One cannot perform appropriate treatment for an underlying cause unless that underlying cause is accurately identified. Also, one cannot properly provide a “forecast of the future course of a disease or disorder” (prognosis) without an accurate diagnosis3.

Also, a court or other agency cannot administer matters in society justly or protect the public without knowing the truth behind critical past events. These are two entirely different sets of goals.

What about the requirements to practice each? The requirements are the same.

The Requirements:

Diagnostic and Forensic medicine:
An understanding of anatomy, physiology, pathology and medical care

This is why there is confusion between the two practices of medicine. Both require the same training in the same basic medical sciences, and those identical requirements allow the public to assume that the two are interchangeable.

What about the specialists in each area of medicine who devote their entire activity to that area? These also differ.

The Specialists:

Diagnostic medicine:
Anatomic and clinical pathologists
Diagnostic radiologists
Clinical specialists who perform diagnostic tests
(Adequate numbers)
Forensic medicine:
Forensic pathologists
Child abuse pediatricians
“Police surgeons” (United Kingdom)
(Few and far between)

Note that the practitioners of diagnostic medicine are in adequate numbers — they even compete with one another to perform and get paid for a limited number of diagnostic procedures — but the practitioners devoted to forensic medicine are few and far between. One might argue that forensic medicine practitioners should be on the endangered species list! Why is this important? Because the supply of forensic medicine practitioners may be meager but the demand for their services is huge! We live in a litigious society, so the need for forensic expertise in both civil and criminal matters is almost endless. Consequently, diagnostic medicine practitioners — wittingly or unwittingly — find themselves responding to calls to be involved in the legal arena.

One would think that this would not be a problem, but as it turns out, it is a very big problem, so big that it has led to failure after failure in the courtroom. The failure of science in the courtroom in many cases is not disputed4. Could it be that a source of these problems is from a confusion of the analytical techniques of diagnostic medicine with those of forensic medicine?

As a child, I recall visiting the “funhouse” at a local amusement park. One portion of the funhouse had several distorting mirrors. The images reflected from these mirrors were amusing and grotesque, altering the size and shapes of our bodies in a surreal fashion. As I have demonstrated in previous articles, illogical analytical techniques for past events lead to incorrect conclusions2,5,6,7,8. Perhaps in a metaphorical sense, illogical analytical techniques for past events distort the truth like a funhouse mirror, allowing grotesque images to appear rather than accurate reflections.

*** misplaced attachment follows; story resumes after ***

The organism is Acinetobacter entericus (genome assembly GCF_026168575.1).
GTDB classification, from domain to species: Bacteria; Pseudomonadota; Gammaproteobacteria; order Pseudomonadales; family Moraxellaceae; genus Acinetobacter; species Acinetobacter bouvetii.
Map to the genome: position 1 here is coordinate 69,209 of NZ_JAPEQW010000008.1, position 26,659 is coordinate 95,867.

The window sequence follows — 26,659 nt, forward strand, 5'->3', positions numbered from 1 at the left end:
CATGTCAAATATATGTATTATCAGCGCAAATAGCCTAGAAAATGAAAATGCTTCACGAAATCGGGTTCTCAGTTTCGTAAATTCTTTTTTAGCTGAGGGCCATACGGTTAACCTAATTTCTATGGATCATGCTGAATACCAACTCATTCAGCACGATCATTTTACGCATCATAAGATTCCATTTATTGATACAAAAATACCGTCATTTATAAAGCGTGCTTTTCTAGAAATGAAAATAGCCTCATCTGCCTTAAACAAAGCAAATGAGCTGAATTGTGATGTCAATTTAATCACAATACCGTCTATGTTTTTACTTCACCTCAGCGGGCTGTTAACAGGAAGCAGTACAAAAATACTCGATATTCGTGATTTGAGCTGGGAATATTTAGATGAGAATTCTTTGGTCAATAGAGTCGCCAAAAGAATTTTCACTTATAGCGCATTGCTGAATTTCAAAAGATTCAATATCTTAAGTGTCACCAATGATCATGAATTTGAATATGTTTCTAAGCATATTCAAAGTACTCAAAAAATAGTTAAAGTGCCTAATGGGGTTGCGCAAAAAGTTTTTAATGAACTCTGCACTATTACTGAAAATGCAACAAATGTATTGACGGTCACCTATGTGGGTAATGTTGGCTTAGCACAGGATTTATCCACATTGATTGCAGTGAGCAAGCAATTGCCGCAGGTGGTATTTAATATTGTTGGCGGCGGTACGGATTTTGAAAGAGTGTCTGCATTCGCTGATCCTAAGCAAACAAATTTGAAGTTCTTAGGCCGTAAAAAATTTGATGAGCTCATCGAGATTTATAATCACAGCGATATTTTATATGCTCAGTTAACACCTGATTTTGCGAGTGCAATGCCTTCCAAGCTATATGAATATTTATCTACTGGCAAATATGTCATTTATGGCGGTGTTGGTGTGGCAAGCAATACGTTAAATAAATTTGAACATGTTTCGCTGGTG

What kind of funhouse mirror reflection would we receive if we analyzed forensic cases with the analytical techniques of diagnostic medicine?

Consider what happens when a patient visits a physician. The patient provides a “chief complaint” and a “history of present illness” where he or she describes “symptoms” (problems experienced by a patient, such as chest pain, shortness of breath, nausea, vomiting, diarrhea, etc.). The doctor notes this information, asks for a “past medical history” (previous illnesses, injuries, allergies, surgeries, family history, social history, etc.), performs a “review of systems” to see if there are other problems related to other organ systems in the patient, and performs a “physical examination” — looking for discoverable “signs” that would indicate the underlying problem. Much of this involves “forward reasoning” (inferring deductively from cause to effect). The past issues and events that the patient witnessed may help the physician understand his or her problems in the present, but often forward reasoning in diagnostic medicine is not sufficient. The patient often does not know what is wrong with him or her; if what was wrong was something the patient could see, then he or she would seek immediate treatment for an obvious problem rather than a diagnosis.